The excessive attention given in these traditions to the regulation of gossip suggests a keen awareness of the deleterious effects of unregulated communication networks. In the book of Proverbs the transmission of gossip is connected to social conflict: "Without wood a fire goes out; without gossip a quarrel dies down" (26:20) and the destruction of relationships: "He who covers over an offense promotes love, but whoever repeats the matter separates close friends" (Proverbs 17:9). These traditions are also aware of the non-linear effects of deviant information transmission; in the epistle of James we read "The tongue is a small part of the body, but it makes great boasts. Consider what a great forest is set on fire by a small spark. The tongue also is a fire, a world of evil among the parts of the body. It corrupts the whole person, sets the whole course of his life on fire, and is itself set on fire by hell" (James 3:5-6).
Too, nodes are admonished to eschew second hand information: "And do not follow that of which you do not have knowledge. Indeed, the hearing, the sight and the heart - [you] will be asked about all of those" (Qur'an, [17:36]).
In these sources we even find attention being paid to the micro-sociological aspects of nodal behavior. Rashi, the medieval Torah commentator, notes that winking is a behavior common among those who would traffic in gossip. "To eat the food of winking" was understood as a way of sealing the deal – you spread gossip and your willingness to break break proves your sincerity but the winking part means that some folks are in on it and know it is gossip while those unsuspecting hearers take it as reportable truth. 
The counsel to prefer silence is not an absolute that would shut networks down. Believers are reminded that even as they are enjoined from spreading malicious gossip, nodes still have obligations upon receiving certain kinds of information:
If you hear it said about one of the towns the LORD your God is giving you to live in that wicked men have arisen among you and have led the people of their town astray, saying, "Let us go and worship other gods" (gods you have not known), then you must inquire, probe and investigate it thoroughly. Deuteronomy 13:12-15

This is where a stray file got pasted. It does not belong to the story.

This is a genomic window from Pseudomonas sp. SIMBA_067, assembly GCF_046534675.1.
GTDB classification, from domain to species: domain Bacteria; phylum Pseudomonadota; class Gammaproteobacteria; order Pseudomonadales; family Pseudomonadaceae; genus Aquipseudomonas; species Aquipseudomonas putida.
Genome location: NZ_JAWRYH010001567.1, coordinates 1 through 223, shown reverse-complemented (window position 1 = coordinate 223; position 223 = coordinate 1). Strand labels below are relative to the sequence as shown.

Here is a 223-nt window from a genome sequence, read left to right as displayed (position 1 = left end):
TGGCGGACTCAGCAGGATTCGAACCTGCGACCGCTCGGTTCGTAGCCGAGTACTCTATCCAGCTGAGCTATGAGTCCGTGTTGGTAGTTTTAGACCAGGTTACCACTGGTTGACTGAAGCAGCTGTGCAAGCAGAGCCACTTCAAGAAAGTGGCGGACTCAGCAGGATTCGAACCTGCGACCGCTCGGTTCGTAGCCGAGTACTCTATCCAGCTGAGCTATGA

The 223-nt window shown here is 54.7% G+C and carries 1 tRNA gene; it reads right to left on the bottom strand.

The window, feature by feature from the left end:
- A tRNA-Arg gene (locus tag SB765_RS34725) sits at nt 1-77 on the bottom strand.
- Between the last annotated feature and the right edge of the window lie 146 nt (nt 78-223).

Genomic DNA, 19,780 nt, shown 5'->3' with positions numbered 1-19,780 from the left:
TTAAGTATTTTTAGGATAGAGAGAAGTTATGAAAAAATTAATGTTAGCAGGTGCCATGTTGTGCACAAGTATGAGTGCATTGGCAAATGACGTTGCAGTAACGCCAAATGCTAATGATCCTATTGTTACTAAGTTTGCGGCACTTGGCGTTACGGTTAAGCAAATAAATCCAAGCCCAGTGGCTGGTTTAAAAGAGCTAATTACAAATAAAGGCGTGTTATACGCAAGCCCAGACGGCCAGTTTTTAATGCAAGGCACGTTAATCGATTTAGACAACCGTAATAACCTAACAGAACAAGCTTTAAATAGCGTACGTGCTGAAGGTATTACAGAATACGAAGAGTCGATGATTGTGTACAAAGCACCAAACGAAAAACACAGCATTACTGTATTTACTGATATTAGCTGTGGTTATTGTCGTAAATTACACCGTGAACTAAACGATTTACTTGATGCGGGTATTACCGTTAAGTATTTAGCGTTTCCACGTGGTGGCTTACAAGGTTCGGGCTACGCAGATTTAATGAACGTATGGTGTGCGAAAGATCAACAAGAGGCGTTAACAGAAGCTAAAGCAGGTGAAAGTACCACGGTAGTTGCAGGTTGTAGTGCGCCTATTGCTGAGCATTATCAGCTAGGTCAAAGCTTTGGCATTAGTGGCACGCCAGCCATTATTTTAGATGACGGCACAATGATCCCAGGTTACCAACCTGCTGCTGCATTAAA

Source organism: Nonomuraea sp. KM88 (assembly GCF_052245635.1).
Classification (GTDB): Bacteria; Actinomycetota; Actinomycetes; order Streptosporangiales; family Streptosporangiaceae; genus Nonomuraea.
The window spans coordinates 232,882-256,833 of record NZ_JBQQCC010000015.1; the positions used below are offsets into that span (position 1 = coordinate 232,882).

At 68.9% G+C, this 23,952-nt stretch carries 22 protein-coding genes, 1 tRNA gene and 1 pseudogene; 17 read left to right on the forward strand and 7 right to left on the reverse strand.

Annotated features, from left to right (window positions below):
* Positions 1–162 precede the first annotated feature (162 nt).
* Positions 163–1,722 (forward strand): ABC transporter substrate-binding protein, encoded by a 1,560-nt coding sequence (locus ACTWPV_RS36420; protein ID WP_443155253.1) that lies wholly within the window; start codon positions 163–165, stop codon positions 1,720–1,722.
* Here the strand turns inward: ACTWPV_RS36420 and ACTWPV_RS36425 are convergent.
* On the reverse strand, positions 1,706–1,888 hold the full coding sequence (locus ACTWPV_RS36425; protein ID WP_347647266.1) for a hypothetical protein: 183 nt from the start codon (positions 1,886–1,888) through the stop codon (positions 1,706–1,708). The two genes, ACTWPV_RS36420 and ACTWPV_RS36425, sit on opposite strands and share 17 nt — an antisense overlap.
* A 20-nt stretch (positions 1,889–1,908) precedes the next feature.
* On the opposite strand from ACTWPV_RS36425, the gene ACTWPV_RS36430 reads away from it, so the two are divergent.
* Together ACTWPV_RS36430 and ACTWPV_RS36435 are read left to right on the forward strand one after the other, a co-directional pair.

Another aspect of being a competent node is to wisely pick the nodes to which you are connected. The Book of Proverbs suggests that gossip reveals meta-information about the gossiping node:
With his mouth the godless destroys his neighbor, but through knowledge the righteous escape... A gossip betrays a confidence, but a trustworthy man keeps a secret (Proverbs 11: 9;13).
A gossip betrays a confidence; so avoid a man who talks too much (Proverbs 20:19).
This same observation also shows up in a Spanish proverb, "Quienquiera chismea a ti chismeará sobre ti"(best-quotes-poems.com. 2007): Whoever gossips to you will gossip about you. (worldofquotes.com 2013). Publilius Syrus, a first century BC wit also counseled picking friends on the basis of their nodal competence: "Count not him among your friends who will retail your privacies to the world" (worldofquotes.com 2013)(Wikipedia Editors 2013). Horace (65BCE-8BCE) gives similar advice: "Percunctatorem fugito, nam garrulus idem est; / Nec retinent patulæ commissa fideliter aures" : Avoid an inquisitive person, for he is sure to be a gossip; ears always open to hear will not keep faithfully what is intrusted to them (Wood 1899).
- Al-Ghazali, Abu Hamid Muhammad. 2008. “TheRules of Backbiting.” Qibla - for The Islamic Sciences.
- Best-quotes-poems.com. 2007. “Cotizaciones y Refranes Del Chisme.”
- Wikipedia Editors. 2013. “Publilius Syrus.” Wikipedia, the Free Encyclopedia.
- Wood, James. 1899. Dictionary of Quotations From Ancient and Modern, English andForeign Sources. London, New York: Frederick Warne & Co. .
- Worldofquotes.com. 2013. “Gossip Quotes.” WorldofQuotes.
 Nawawi (1234–1277 CE) wrote about Fiqh, an expansion of conduct rules found in the Quran,
and hadith which are reports of the sayings of the prophet.